We are going to right-size the building. There are two approaches I am going to take on this. The first is to get back to what we originally requested. That’s about $30 million. We have about $26 million of state money sitting there waiting for us to do something. We have approval from the building commission to hold that money. We aren’t going to lose it. If we look at building this building for $26 million, I hope I can go and get a waiver because of circumstances that would allow us to do so.

The second thing we’re going to immediately start is some sort of capital campaign. You know, that $3.2 million had no outside money. There are a lot of people interested in this building. I can say, ‘Guys if we ante up a little bit to have some match and show good faith, we can get this building going.’

So I really don’t see 365 days. They’ve already turned dirt and torn up parking lots because the state already issued those contracts. That wasn’t money coming out of here. It was part of the $26 million. We had to complete that work and pay those guys. So we’re stopping at this point…But no one understands the need to move forward more than I do. Not to take anything away from humanities or anything else, but right now we are in an era of marketable skills and we have had a history of training folks that do something. But we need space and equipment, and then I think we will increase enrollment by doing that. So I hope we’re not looking at saying 365 days from now, ‘Alright, we still need to find the money.’

We have a good group of legislators up here. In the last two days I’ve met with five of them. They were not aware of this situation. They haven’t been as involved as they want to be. Those guys are willing to step up. No one’s asked them to.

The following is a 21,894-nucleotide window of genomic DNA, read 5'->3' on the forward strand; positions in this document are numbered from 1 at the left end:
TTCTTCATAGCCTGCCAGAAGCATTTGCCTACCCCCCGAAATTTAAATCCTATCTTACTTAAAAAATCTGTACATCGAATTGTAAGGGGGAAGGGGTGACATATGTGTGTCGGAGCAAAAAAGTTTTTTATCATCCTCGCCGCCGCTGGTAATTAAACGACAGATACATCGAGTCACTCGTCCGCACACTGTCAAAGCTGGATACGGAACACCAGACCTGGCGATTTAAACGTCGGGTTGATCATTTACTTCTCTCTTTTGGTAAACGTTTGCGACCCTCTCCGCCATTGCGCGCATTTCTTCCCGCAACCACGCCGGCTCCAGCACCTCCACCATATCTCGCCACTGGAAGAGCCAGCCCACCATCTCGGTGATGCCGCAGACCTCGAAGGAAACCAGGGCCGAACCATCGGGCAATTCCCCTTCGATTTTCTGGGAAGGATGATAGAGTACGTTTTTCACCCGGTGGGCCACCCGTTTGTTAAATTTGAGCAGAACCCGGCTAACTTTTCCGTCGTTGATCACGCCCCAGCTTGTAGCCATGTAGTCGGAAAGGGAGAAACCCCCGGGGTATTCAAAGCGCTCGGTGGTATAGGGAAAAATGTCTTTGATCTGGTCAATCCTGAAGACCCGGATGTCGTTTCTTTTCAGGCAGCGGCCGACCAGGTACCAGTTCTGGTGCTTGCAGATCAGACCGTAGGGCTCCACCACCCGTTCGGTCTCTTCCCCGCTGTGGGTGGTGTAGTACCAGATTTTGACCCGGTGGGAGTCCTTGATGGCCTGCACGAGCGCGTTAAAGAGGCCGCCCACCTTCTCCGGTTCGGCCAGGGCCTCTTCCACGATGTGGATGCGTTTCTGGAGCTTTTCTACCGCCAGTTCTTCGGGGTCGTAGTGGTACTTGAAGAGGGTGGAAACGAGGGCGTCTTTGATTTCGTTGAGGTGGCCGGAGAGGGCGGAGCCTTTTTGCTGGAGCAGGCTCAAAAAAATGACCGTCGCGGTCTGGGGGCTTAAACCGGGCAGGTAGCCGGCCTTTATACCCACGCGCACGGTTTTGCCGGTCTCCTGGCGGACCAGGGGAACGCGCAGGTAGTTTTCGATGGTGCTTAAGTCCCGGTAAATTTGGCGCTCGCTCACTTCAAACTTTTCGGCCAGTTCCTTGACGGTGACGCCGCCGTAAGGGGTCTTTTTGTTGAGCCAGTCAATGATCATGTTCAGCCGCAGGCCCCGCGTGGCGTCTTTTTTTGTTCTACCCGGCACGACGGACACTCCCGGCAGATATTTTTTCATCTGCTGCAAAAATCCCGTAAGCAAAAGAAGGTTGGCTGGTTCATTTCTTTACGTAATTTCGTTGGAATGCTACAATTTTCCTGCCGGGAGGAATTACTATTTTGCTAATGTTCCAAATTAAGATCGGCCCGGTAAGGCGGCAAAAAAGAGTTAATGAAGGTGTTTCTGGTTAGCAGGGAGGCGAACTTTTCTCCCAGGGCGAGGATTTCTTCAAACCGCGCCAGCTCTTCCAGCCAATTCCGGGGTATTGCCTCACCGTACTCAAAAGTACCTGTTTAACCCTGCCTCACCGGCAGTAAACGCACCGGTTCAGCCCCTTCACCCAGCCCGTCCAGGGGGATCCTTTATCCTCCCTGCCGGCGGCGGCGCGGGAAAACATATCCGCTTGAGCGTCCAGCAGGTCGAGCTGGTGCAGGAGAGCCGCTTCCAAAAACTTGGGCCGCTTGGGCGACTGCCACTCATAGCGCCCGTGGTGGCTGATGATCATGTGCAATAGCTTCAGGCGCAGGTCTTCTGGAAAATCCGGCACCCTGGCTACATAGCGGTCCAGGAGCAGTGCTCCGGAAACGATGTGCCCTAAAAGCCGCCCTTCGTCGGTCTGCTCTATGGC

The Business Journal: But still we come back to the question: If I am a person in the business community and you come to me for help with these matching funds, having heard everything you’ve just said, I still want to know how nobody saw the reserves dwindling to this crisis point. How I can trust that everything’s fixed?

James King: That’s a really good question. I think we have corrected the flaw at the Board of Regents as to why this happened. It’s unprecedented. It really is. You’re looking at a system that has been operating since 1965 and in anything like that at some point, there is going to be a screw-up. We have learned from that. It has not led to the program closing, the building closing. It looks bad on paper, but it is not disastrous. We’re right-sizing. We’re not bankrupt.

     If we right-size, we will come back stronger because we can hire more faculty and buy more equipment if we don’t have all the staff sitting here at the Blountville campus. The administrators and the administration of people – if we can do those functions with a lot less people – it’s not that the campus is underfunded. We’re just out of whack. We’re overspending and we have to readjust back to where our priorities are.